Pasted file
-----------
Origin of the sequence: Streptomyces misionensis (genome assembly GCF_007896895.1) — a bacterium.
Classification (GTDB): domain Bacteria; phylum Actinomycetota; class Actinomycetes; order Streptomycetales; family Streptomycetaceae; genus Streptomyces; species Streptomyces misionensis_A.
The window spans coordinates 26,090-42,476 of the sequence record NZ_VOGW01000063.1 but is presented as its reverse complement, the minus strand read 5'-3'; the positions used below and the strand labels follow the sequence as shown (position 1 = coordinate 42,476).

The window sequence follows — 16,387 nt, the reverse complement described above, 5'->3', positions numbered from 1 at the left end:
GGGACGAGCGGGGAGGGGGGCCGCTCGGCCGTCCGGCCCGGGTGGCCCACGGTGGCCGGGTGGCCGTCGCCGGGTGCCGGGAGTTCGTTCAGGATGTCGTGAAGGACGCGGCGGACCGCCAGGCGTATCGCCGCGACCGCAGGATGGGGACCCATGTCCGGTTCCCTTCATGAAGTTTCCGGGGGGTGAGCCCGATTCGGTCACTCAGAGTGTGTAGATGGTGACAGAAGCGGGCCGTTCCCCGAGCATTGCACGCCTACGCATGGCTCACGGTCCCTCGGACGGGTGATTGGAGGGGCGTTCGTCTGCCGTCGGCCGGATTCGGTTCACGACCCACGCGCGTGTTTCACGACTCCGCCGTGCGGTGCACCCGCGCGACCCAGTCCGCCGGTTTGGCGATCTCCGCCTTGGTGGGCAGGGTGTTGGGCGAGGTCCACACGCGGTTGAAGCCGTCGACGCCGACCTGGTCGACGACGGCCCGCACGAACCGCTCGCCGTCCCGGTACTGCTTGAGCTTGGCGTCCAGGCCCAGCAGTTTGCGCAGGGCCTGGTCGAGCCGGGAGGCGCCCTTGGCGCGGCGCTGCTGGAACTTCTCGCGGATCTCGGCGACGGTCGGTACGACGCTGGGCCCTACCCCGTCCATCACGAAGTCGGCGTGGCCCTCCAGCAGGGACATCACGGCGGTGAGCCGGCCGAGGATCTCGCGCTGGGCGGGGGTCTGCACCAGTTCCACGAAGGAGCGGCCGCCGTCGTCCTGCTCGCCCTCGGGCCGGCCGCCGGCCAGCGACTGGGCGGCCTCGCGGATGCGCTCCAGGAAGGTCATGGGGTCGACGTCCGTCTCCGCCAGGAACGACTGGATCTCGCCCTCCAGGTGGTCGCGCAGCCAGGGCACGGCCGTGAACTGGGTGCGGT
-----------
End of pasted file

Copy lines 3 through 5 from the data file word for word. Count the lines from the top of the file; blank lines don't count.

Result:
The window spans coordinates 26,090-42,476 of the sequence record NZ_VOGW01000063.1 but is presented as its reverse complement, the minus strand read 5'-3'; the positions used below and the strand labels follow the sequence as shown (position 1 = coordinate 42,476).

The window sequence follows — 16,387 nt, the reverse complement described above, 5'->3', positions numbered from 1 at the left end:
GGGACGAGCGGGGAGGGGGGCCGCTCGGCCGTCCGGCCCGGGTGGCCCACGGTGGCCGGGTGGCCGTCGCCGGGTGCCGGGAGTTCGTTCAGGATGTCGTGAAGGACGCGGCGGACCGCCAGGCGTATCGCCGCGACCGCAGGATGGGGACCCATGTCCGGTTCCCTTCATGAAGTTTCCGGGGGGTGAGCCCGATTCGGTCACTCAGAGTGTGTAGATGGTGACAGAAGCGGGCCGTTCCCCGAGCATTGCACGCCTACGCATGGCTCACGGTCCCTCGGACGGGTGATTGGAGGGGCGTTCGTCTGCCGTCGGCCGGATTCGGTTCACGACCCACGCGCGTGTTTCACGACTCCGCCGTGCGGTGCACCCGCGCGACCCAGTCCGCCGGTTTGGCGATCTCCGCCTTGGTGGGCAGGGTGTTGGGCGAGGTCCACACGCGGTTGAAGCCGTCGACGCCGACCTGGTCGACGACGGCCCGCACGAACCGCTCGCCGTCCCGGTACTGCTTGAGCTTGGCGTCCAGGCCCAGCAGTTTGCGCAGGGCCTGGTCGAGCCGGGAGGCGCCCTTGGCGCGGCGCTGCTGGAACTTCTCGCGGATCTCGGCGACGGTCGGTACGACGCTGGGCCCTACCCCGTCCATCACGAAGTCGGCGTGGCCCTCCAGCAGGGACATCACGGCGGTGAGCCGGCCGAGGATCTCGCGCTGGGCGGGGGTCTGCACCAGTTCCACGAAGGAGCGGCCGCCGTCGTCCTGCTCGCCCTCGGGCCGGCCGCCGGCCAGCGACTGGGCGGCCTCGCGGATGCGCTCCAGGAAGGTCATGGGGTCGACGTCCGTCTCCGCCAGGAACGACTGGATCTCGCCCTCCAGGTGGTCGCGCAGCCAGGGCACGGCCGTGAACTGGGTGCGGT